You’ll also be missing something fairly extraordinary.
That’s because there’s more to the story of Dodd and his relationship with Freddie Quell (Joaquin Phoenix), the itinerant World War II veteran who stows away aboard a yacht that Dodd and his followers are using to travel from California to New York in 1950. Freddie is a profound mess of a human being, creatively and self-destructively managing to find something to drown his misery in concoctions that involve everything from Lysol to paint thinner. In a brilliant introductory half-hour that follows him from screwing around in the South Pacific waiting for the end of hostilities in 1945, through disastrous attempts at holding down a job, Anderson makes it clear that it isn’t just the horrors of war that wrecked Freddie. He’s exactly the kind of “animal” that Dodd’s program assures his followers they are not.
It’s that animal side of Freddie that seems to fascinate Dodd—who takes the damaged young man into his inner circle—and it’s exactly the promise of healing that inspires Freddie’s fast devotion to Dodd. Anderson stages a magnificent single-take sequence in which Freddie submits to a “processing” session by Dodd, answering a series of probing, rapid-fire questions about his life; it should be on film school syllabi for decades to come as a paradigm for providing necessary exposition. And it’s only one of the many moments that brings Phoenix’s ferocious performance into focus as a personification of pure, seething pain.
But part of what makes the relationship between Freddie and Dodd so compelling is that it’s not necessarily a relationship between opposites. Hoffman’s performance may be even more complex in its way, as he captures the charisma and intensity that make Dodd a convincing object of devotion, while also exposing his own undercurrents of ferocity. There’s a terrific, startling scene in which Dodd responds to a skeptic’s probing questions about “The Cause,” punctuated by Dodd losing his cool and calling his opponent “pig f—k.” This isn’t the rage of a charlatan who fears being exposed; it’s the rage of someone who desperately wants to believe that his own methods can work. The pragmatic side of preserving the movement is left to his wife (Amy Adams), who—in yet another memorable scene—shows she understands exactly how to manipulate Dodd’s animal side to steer him in the right direction.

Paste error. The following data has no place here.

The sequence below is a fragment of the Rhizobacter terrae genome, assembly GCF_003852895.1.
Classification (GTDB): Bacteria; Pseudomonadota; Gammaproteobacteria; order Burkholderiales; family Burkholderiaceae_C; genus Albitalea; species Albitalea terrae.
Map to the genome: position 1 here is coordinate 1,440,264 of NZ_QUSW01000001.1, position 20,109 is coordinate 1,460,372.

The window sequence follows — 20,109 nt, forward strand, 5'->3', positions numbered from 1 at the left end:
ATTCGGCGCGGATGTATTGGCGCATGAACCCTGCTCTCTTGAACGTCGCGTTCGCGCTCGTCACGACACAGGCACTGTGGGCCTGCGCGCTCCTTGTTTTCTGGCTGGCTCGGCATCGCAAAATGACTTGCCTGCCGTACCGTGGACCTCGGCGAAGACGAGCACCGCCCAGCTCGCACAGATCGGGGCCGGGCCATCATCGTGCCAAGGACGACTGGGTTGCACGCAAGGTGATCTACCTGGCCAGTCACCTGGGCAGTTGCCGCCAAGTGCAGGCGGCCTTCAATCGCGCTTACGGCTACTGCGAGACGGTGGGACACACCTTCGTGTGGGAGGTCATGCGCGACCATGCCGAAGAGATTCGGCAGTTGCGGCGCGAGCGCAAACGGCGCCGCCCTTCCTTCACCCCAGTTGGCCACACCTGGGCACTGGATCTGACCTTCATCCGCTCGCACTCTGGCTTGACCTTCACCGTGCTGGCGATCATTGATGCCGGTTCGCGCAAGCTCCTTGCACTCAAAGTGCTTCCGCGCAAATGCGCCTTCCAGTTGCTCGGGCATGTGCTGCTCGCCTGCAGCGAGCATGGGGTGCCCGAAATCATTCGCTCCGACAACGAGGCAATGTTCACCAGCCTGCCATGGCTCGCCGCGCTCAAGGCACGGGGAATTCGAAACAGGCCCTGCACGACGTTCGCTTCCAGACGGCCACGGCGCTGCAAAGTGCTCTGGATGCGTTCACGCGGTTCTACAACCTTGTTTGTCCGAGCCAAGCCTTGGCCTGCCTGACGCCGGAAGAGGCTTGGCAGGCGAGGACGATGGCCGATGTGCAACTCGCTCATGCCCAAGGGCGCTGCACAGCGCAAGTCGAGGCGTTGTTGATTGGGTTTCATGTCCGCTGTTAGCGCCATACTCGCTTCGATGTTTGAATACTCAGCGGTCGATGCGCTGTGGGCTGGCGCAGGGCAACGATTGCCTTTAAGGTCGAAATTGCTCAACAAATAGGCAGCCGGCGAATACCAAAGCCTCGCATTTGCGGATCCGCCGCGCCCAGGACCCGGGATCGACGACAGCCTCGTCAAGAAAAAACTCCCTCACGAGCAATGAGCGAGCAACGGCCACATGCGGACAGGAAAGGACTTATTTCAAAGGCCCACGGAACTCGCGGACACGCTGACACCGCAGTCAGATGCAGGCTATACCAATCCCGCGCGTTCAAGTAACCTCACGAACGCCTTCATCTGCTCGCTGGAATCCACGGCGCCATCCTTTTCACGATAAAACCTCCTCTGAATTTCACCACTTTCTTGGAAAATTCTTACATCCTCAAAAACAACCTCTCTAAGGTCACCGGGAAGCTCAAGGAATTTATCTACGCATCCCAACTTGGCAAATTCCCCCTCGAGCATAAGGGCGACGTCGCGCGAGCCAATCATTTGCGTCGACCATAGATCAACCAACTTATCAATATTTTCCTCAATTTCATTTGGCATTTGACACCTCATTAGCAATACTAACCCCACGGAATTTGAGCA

As a result, The Master is far from a portrait of a broken soul manipulated by a self-serving, cynical con artist. If anything, it’s a study of how a cult is a symbiosis—followers with a need for a belief system that gives them purpose colliding with a leader whose followers give him purpose. Anderson transforms that relationship into something that is, fundamentally, a dysfunctional co-dependent love story. Freddie needs “The Cause” to be his answer, enough that he’s prepared to beat the crap out of anyone who challenges Dodd; Dodd needs to be able to cure Freddie enough that Freddie’s willingness to walk away before the work is done could feel like the ultimate betrayal.
So sure, in a way, it’s about Scientology, just as it’s about any movement that finds a profound connection between an initially sincere quest to change the world and those who cling to the possibility that it just might. But the “what” of talking about The Master risks slighting the “how” of Anderson’s accomplishment: the breathtaking sequences of the film’s opening hour; the subtly crucial sub-plot involving Freddie’s relationship with a teenage girl as his beacon of a possible normal life; evoking two nearly perfect performances. Not a moment of The Master feels constructed as an assault on any particular belief system. If anything, it’s profoundly compassionate towards the animal always at war with our fragile grasping at a better, more connected humanity.
Directed by Paul Thomas Anderson
Starring: Joaquin Phoenix, Phillip Seymour Hoffman, Amy Adams